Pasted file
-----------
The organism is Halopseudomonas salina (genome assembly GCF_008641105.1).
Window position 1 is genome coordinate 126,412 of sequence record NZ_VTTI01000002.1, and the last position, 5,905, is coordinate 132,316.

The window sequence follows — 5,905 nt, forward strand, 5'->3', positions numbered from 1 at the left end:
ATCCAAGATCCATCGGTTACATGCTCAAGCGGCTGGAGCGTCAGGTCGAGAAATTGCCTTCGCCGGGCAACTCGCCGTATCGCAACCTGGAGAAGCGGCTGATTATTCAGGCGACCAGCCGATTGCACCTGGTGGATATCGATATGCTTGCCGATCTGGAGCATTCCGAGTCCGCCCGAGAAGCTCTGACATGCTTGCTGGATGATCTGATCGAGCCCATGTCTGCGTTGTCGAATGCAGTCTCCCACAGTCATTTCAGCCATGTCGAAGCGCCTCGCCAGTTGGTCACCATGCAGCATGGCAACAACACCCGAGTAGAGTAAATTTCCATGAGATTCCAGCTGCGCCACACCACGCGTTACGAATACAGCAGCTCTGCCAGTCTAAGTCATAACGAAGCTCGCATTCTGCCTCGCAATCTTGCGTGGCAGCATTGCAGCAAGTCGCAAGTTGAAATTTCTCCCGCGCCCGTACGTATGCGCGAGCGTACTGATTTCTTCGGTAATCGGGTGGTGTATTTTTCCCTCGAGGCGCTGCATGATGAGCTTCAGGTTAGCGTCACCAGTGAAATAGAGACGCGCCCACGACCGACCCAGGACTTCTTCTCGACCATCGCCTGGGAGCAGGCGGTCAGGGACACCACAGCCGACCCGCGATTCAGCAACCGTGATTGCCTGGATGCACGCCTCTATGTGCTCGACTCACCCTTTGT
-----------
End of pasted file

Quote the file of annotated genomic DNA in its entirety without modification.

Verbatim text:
The organism is Halopseudomonas salina (genome assembly GCF_008641105.1).
Window position 1 is genome coordinate 126,412 of sequence record NZ_VTTI01000002.1, and the last position, 5,905, is coordinate 132,316.

The window sequence follows — 5,905 nt, forward strand, 5'->3', positions numbered from 1 at the left end:
ATCCAAGATCCATCGGTTACATGCTCAAGCGGCTGGAGCGTCAGGTCGAGAAATTGCCTTCGCCGGGCAACTCGCCGTATCGCAACCTGGAGAAGCGGCTGATTATTCAGGCGACCAGCCGATTGCACCTGGTGGATATCGATATGCTTGCCGATCTGGAGCATTCCGAGTCCGCCCGAGAAGCTCTGACATGCTTGCTGGATGATCTGATCGAGCCCATGTCTGCGTTGTCGAATGCAGTCTCCCACAGTCATTTCAGCCATGTCGAAGCGCCTCGCCAGTTGGTCACCATGCAGCATGGCAACAACACCCGAGTAGAGTAAATTTCCATGAGATTCCAGCTGCGCCACACCACGCGTTACGAATACAGCAGCTCTGCCAGTCTAAGTCATAACGAAGCTCGCATTCTGCCTCGCAATCTTGCGTGGCAGCATTGCAGCAAGTCGCAAGTTGAAATTTCTCCCGCGCCCGTACGTATGCGCGAGCGTACTGATTTCTTCGGTAATCGGGTGGTGTATTTTTCCCTCGAGGCGCTGCATGATGAGCTTCAGGTTAGCGTCACCAGTGAAATAGAGACGCGCCCACGACCGACCCAGGACTTCTTCTCGACCATCGCCTGGGAGCAGGCGGTCAGGGACACCACAGCCGACCCGCGATTCAGCAACCGTGATTGCCTGGATGCACGCCTCTATGTGCTCGACTCACCCTTTGT